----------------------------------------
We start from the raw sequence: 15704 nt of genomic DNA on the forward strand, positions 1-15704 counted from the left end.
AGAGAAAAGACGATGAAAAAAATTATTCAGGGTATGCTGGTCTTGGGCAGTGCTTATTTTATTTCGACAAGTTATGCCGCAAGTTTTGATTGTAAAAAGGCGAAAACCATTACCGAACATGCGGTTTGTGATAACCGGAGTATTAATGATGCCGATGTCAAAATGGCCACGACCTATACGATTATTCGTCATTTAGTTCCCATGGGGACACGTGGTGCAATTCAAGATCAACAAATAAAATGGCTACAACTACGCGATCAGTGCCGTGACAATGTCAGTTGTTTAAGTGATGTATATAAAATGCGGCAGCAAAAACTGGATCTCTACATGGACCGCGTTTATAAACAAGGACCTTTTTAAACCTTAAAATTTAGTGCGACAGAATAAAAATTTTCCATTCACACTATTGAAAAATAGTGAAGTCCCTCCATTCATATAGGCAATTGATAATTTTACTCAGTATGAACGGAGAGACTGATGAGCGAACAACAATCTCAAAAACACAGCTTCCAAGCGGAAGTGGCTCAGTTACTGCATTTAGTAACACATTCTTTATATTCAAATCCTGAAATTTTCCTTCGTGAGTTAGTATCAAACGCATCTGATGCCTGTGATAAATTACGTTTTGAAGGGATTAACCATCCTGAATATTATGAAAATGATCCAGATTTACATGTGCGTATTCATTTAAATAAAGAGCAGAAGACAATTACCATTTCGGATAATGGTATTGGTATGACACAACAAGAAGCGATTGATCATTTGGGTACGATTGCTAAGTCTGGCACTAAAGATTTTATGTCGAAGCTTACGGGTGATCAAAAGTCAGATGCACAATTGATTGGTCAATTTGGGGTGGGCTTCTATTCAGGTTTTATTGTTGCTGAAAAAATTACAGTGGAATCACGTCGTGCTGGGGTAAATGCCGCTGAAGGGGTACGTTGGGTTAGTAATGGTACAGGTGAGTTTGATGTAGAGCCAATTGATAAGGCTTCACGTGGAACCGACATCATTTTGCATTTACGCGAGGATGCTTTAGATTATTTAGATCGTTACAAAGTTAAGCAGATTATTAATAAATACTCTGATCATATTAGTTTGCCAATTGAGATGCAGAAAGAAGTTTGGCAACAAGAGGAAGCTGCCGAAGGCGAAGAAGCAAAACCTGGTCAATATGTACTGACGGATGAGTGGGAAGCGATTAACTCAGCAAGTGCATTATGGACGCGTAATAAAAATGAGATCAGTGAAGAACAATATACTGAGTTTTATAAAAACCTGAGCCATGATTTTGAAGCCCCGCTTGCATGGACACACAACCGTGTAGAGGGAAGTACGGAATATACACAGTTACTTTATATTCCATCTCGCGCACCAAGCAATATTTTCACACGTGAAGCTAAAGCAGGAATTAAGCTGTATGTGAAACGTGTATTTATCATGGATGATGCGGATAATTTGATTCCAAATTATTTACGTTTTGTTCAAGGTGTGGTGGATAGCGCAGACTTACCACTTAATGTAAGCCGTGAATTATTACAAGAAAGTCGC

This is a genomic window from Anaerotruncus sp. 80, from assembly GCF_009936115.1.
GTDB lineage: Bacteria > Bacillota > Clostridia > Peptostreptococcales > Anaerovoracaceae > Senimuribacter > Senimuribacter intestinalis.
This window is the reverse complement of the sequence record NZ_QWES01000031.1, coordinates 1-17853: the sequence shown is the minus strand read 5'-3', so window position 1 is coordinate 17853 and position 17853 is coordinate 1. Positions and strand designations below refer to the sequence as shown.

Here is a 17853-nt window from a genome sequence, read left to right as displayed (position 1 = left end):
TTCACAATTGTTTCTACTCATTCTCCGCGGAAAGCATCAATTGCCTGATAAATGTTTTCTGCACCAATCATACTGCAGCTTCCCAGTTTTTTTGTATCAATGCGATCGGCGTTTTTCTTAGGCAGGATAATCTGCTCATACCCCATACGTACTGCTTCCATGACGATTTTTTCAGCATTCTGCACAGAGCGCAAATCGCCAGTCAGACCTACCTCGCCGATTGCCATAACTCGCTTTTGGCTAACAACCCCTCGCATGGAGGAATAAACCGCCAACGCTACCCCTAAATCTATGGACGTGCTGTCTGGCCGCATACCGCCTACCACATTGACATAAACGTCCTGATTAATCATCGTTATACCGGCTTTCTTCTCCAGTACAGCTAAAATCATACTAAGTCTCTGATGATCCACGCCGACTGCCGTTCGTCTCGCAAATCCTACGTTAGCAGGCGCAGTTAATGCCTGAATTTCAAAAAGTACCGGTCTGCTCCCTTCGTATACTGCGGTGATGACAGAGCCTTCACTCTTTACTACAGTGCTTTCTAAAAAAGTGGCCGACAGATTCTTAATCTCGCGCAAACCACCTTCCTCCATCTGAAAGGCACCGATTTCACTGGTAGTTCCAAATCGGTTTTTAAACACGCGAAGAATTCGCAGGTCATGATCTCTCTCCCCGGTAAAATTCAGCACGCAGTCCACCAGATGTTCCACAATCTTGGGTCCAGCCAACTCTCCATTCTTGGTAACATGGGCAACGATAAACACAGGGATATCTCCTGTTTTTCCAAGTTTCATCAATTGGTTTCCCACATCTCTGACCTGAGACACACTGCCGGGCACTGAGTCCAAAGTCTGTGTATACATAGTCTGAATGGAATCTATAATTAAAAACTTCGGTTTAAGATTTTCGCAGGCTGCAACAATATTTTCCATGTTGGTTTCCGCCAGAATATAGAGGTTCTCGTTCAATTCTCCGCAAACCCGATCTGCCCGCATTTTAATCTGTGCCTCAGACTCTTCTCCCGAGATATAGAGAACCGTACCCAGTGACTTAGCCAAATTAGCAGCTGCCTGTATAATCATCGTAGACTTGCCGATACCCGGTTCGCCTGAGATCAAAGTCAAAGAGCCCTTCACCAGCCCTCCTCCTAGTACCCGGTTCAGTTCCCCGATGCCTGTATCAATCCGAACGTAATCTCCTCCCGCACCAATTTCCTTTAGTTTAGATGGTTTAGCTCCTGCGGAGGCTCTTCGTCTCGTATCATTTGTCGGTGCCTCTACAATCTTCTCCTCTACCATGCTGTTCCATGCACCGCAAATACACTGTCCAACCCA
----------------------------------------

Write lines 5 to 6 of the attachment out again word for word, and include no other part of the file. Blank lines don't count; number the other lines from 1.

This window is the reverse complement of the sequence record NZ_QWES01000031.1, coordinates 1-17853: the sequence shown is the minus strand read 5'-3', so window position 1 is coordinate 17853 and position 17853 is coordinate 1. Positions and strand designations below refer to the sequence as shown.

Here is a 17853-nt window from a genome sequence, read left to right as displayed (position 1 = left end):